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Date:   Wed, 11 Sep 2019 15:00:43 -0400
From:   Carlos O'Donell <>
To:     Florian Weimer <>,
        Mathieu Desnoyers <>
Cc:     Joseph Myers <>,
        Szabolcs Nagy <>,, Thomas Gleixner <>,
        Ben Maurer <>,
        Peter Zijlstra <>,
        "Paul E. McKenney" <>,
        Boqun Feng <>,
        Will Deacon <>,
        Dave Watson <>, Paul Turner <>,
        Rich Felker <>,,
Subject: Re: [PATCH glibc 2.31 1/5] glibc: Perform rseq(2) registration at C
 startup and thread creation (v12)

On 9/11/19 2:26 PM, Florian Weimer wrote:
> * Mathieu Desnoyers:
>> +#ifdef SHARED
>> +  if (rtld_active ())
>> +    {
>> +      /* Register rseq ABI to the kernel.   */
>> +      (void) rseq_register_current_thread ();
>> +    }
>> +#else
> I think this will need *another* check for the inner libc in an audit
> module.  See what we do in malloc.  __libc_multiple_libcs is supposed to
> cover that, but it's unfortunately not reliable.
> I believe without that additional check, the first audit module we load
> will claim rseq, and the main program will not have control over the
> rseq area.  Reversed roles would be desirable here.
> In October, I hope to fix __libc_multiple_libcs, and then you can use
> just that.  (We have a Fedora patch that is supposed to fix it, I need
> to documen the mechanism and upstream it.)

This is a technical issue we can resolve.

>> +/* Advertise Restartable Sequences registration ownership across
>> +   application and shared libraries.
>> +
>> +   Libraries and applications must check whether this variable is zero or
>> +   non-zero if they wish to perform rseq registration on their own. If it
>> +   is zero, it means restartable sequence registration is not handled, and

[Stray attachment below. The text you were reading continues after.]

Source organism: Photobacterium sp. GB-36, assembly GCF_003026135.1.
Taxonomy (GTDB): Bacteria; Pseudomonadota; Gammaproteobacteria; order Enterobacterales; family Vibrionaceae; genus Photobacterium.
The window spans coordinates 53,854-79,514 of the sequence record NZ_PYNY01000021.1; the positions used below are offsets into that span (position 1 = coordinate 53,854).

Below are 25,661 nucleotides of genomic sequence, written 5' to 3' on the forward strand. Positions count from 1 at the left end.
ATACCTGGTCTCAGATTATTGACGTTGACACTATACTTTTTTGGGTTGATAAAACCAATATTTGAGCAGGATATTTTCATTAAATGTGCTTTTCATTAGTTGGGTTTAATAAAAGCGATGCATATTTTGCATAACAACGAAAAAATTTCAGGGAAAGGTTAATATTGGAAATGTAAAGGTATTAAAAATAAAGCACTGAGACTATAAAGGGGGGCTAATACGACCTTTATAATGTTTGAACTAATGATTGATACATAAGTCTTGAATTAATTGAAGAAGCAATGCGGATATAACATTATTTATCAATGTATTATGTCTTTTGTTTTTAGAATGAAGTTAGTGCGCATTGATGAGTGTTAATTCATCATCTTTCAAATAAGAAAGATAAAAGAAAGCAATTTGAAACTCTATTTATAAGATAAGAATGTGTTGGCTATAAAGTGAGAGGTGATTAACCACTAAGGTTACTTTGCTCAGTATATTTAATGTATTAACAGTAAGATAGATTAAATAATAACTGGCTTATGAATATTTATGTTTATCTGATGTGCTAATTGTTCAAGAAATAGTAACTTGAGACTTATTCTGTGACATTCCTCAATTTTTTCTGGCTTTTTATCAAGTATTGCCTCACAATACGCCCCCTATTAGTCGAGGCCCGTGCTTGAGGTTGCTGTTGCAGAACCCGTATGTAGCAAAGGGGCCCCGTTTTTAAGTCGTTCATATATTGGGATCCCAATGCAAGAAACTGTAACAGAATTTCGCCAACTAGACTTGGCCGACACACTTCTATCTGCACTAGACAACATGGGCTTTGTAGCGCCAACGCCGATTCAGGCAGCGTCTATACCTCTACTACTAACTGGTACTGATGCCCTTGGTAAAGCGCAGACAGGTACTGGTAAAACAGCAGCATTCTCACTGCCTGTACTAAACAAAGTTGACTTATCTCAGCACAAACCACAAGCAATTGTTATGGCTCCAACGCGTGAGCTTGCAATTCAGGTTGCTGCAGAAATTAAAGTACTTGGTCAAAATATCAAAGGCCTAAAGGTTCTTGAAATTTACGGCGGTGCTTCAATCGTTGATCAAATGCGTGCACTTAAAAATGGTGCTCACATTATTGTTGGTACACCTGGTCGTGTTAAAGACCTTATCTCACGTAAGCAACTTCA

>> +   the library or application is free to perform rseq registration. In
>> +   that case, the library or application is taking ownership of rseq
>> +   registration, and may set __rseq_handled to 1. It may then set it back
>> +   to 0 after it completes unregistering rseq.
>> +
>> +   If __rseq_handled is found to be non-zero, it means that another
>> +   library (or the application) is currently handling rseq registration.
>> +
>> +   Typical use of __rseq_handled is within library constructors and
>> +   destructors, or at program startup.  */
>> +
>> +int __rseq_handled;
> Are there any programs that use __rseq_handled *today*?
> I'm less convinced that we actually need this.  I don't think we have
> ever done anything like that before, and I don't think it's necessary.
> Any secondary rseq library just needs to note if it could perform
> registration, and if it failed to do so, do not perform unregistration
> in a pthread destructor callback.
> Sure, there's the matter of pthread destructor ordering, but that
> problem is not different from any other singleton (thread-local or not),
> and the fix for the last time this has come up (TLS destructors vs
> dlclose) was to upgrade glibc.

This is a braoder issue.


It would be easier to merge the patch set if it were just an unconditional
registration like we do for set_robust_list().

What's your thought there?


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